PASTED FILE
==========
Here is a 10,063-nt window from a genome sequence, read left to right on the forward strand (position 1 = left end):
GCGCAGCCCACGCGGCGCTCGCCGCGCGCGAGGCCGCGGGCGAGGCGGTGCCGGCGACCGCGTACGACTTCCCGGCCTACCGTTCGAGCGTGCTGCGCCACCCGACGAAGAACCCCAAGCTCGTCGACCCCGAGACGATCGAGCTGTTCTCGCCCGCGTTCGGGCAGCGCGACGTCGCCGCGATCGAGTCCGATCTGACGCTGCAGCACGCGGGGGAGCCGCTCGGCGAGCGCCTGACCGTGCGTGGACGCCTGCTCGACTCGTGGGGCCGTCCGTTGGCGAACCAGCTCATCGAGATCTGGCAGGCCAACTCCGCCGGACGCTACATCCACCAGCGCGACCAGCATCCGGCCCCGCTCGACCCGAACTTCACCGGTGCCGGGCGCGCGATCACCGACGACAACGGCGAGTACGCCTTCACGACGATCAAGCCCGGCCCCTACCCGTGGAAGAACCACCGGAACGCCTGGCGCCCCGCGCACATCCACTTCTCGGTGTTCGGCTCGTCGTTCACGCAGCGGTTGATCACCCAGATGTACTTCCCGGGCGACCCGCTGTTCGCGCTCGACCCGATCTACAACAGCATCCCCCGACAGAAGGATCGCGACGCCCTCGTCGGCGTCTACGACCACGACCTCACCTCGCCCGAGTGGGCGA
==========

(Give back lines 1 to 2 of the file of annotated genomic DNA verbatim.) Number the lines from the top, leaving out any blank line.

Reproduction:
Here is a 10,063-nt window from a genome sequence, read left to right on the forward strand (position 1 = left end):
GCGCAGCCCACGCGGCGCTCGCCGCGCGCGAGGCCGCGGGCGAGGCGGTGCCGGCGACCGCGTACGACTTCCCGGCCTACCGTTCGAGCGTGCTGCGCCACCCGACGAAGAACCCCAAGCTCGTCGACCCCGAGACGATCGAGCTGTTCTCGCCCGCGTTCGGGCAGCGCGACGTCGCCGCGATCGAGTCCGATCTGACGCTGCAGCACGCGGGGGAGCCGCTCGGCGAGCGCCTGACCGTGCGTGGACGCCTGCTCGACTCGTGGGGCCGTCCGTTGGCGAACCAGCTCATCGAGATCTGGCAGGCCAACTCCGCCGGACGCTACATCCACCAGCGCGACCAGCATCCGGCCCCGCTCGACCCGAACTTCACCGGTGCCGGGCGCGCGATCACCGACGACAACGGCGAGTACGCCTTCACGACGATCAAGCCCGGCCCCTACCCGTGGAAGAACCACCGGAACGCCTGGCGCCCCGCGCACATCCACTTCTCGGTGTTCGGCTCGTCGTTCACGCAGCGGTTGATCACCCAGATGTACTTCCCGGGCGACCCGCTGTTCGCGCTCGACCCGATCTACAACAGCATCCCCCGACAGAAGGATCGCGACGCCCTCGTCGGCGTCTACGACCACGACCTCACCTCGCCCGAGTGGGCGA